Throughout my young and not-so-storied life, no part of it involved any anecdote of me completely breaking out of my comfort zone. Sure, there were those times that I’d move from school to school, country to country, state to state, and I’d have to make new friends, but anyone can do that. I stayed the usual talky-but-nervous person in the corner who made people come to him first. I’d let opportunities slip and pass before college because part of me thought that there’s always going to be some more of that in the future, but most of me was just too scared to go there and take a stand. That was my life before college.
Mini Zean Don
Fast-forward to the first three weeks of college life, and my best buddy Christian Buensuceso (Buensu) sees a banner at a table in Red Square that reads “Filipino American Student Association at UW” at Red Square, and that very day, we signed ourselves up and became a part of the club we call home today. I realized that the old me, the submissive take-no-risks me, wasn’t going anywhere, and that I would be destined to not help people out in the future with the way that I was in high school; we all know that expression: “You can’t help anyone until you help yourself.” At a new place, with the risk of being ostracized for being too odd, too talkative, or just being too intimidating (weird, right?), I threw myself out there and talked to the other members. I didn’t really care what their ages were or if they were upper/underclassmen.
I just talked, talked, and talked. I tried tactics to help myself be better at introducing myself to new people as well, and God forbid if anyone just shut me out. It never happened, though; everyone I met at FASA helped me practice and hone my conversational skills, even if they never realized what a closeted extrovert I am. Everyone at FASA helped me break through that social shell, that chain that held me back from unlocking my fullest potential.
“The Family of Freshmen FASA Friends Forever” – Cath Ed-ucation
The reason why perhaps the social aspect is the most important pillar (to me) for FASA is because being social allows you to create those connections. With those connections, you build and the friendships FASA cultivates among its members, our members’ limits are boundless. Skills like reaching out to new people and learning how to interact and stay in close contact with people will get people where they want to go. Connections is what drives us to stay with a group; without a doubt, I am willing to say that everyone stays in the organizations they join because they have people there they can trust, that they can call their friends. That leads to all the other growth opportunities that FASA bestows its members with.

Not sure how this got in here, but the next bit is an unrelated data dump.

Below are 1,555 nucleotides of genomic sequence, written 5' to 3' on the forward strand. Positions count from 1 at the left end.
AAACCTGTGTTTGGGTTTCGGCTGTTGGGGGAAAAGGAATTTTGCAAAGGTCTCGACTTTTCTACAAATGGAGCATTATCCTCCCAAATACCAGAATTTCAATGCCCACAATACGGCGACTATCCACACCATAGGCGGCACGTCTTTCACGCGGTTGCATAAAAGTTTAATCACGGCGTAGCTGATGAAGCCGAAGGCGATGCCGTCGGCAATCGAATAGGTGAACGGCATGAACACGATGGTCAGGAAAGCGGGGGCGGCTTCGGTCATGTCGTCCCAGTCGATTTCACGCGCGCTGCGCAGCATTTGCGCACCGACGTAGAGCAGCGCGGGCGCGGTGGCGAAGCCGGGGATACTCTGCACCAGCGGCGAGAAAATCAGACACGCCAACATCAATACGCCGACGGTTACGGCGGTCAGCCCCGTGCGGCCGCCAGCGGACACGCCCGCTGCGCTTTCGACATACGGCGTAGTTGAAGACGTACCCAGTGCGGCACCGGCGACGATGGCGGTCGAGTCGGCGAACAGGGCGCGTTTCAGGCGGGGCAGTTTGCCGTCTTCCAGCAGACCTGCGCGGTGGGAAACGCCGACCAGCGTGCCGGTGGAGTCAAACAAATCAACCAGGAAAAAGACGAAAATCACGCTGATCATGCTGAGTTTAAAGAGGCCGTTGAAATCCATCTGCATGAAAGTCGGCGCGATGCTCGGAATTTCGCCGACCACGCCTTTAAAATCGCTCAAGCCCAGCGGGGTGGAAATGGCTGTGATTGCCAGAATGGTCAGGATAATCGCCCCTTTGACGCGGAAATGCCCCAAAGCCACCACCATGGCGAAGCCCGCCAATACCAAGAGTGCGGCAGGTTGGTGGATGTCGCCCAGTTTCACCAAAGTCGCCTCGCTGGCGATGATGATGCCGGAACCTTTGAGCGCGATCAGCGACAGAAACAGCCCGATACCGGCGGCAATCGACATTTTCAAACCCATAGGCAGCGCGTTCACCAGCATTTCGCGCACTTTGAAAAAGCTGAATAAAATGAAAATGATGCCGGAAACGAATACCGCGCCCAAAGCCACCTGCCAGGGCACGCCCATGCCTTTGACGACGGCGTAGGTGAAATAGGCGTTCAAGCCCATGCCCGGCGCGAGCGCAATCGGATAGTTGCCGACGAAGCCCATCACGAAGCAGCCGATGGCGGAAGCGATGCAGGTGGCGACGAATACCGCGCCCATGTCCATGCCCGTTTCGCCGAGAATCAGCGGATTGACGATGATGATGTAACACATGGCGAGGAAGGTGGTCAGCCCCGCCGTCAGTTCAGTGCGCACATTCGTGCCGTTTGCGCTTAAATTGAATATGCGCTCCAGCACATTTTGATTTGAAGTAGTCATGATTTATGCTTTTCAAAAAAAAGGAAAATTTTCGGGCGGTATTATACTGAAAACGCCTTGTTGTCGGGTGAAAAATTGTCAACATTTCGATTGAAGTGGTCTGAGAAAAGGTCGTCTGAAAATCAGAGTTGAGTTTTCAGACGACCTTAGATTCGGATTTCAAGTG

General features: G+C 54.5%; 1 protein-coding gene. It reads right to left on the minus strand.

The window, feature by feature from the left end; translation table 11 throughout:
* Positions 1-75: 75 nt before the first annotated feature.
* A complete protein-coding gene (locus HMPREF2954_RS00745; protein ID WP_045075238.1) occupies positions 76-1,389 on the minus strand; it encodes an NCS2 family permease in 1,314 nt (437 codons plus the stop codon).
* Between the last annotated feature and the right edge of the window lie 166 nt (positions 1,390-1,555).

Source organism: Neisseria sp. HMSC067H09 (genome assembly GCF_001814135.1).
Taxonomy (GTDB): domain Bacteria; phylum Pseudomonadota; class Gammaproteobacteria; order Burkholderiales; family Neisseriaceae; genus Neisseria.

My mentor, Josh Boss, and me swaggin’
As a short example, I had never been informed much of the struggles of our brethren in the Philippines. I knew some historical aspects, such as the Spanish/American base in Subic Bay being built in the late-1800s and of the Marcos dictatorship, but never of concurrent events that coincided with our own. However, Buensu, a few new friends, and I were all talking and discussing an event and whether or not we were interested in helping out the officers with it, and all of a sudden, we ended up volunteering at the first-ever Civil Rights Symposium held at the Samuel Kelly Ethnic Cultural Center, and it would be a severe understatement to say that I came out of the experience informed. I would compare it to an awakening, almost, to a whole new side of me that suddenly had an investment to those who lived in my ancestral land. The news of the Kidapawan massacre nailed it in for me (that was a topic of discussion for one of the workshops of the Symposium) and I decided that I need to do more to raise awareness and at the very least stand in solidarity for those who still suffer from any kind of injustices.
I share this snippet of my story to inspire others to break out of their social shell first and foremost. In reality, this is one example out of many where I was influenced to go to events because I had friends going to them and persuading me to attend. Sometimes, we are unsure of what the social pillar of FASA means. Even I get it mixed up, sometimes; that’s the beauty of it, though. It is what you make it to be. It can be about supporting the social change in life and it can tie in with the Political/Cultural pillars, such as Black Lives Matter or other social equality movements, or it can tie in with the Academics aspect and help you find a study buddy/group.
The point is, I broke out of my own expectations and the expectations of others, and you can too. I can say with full certainty that if you do the same, the world will be at your fingertips.
Find out more about Zean and his position here!
What’s your FASA Story? #alpas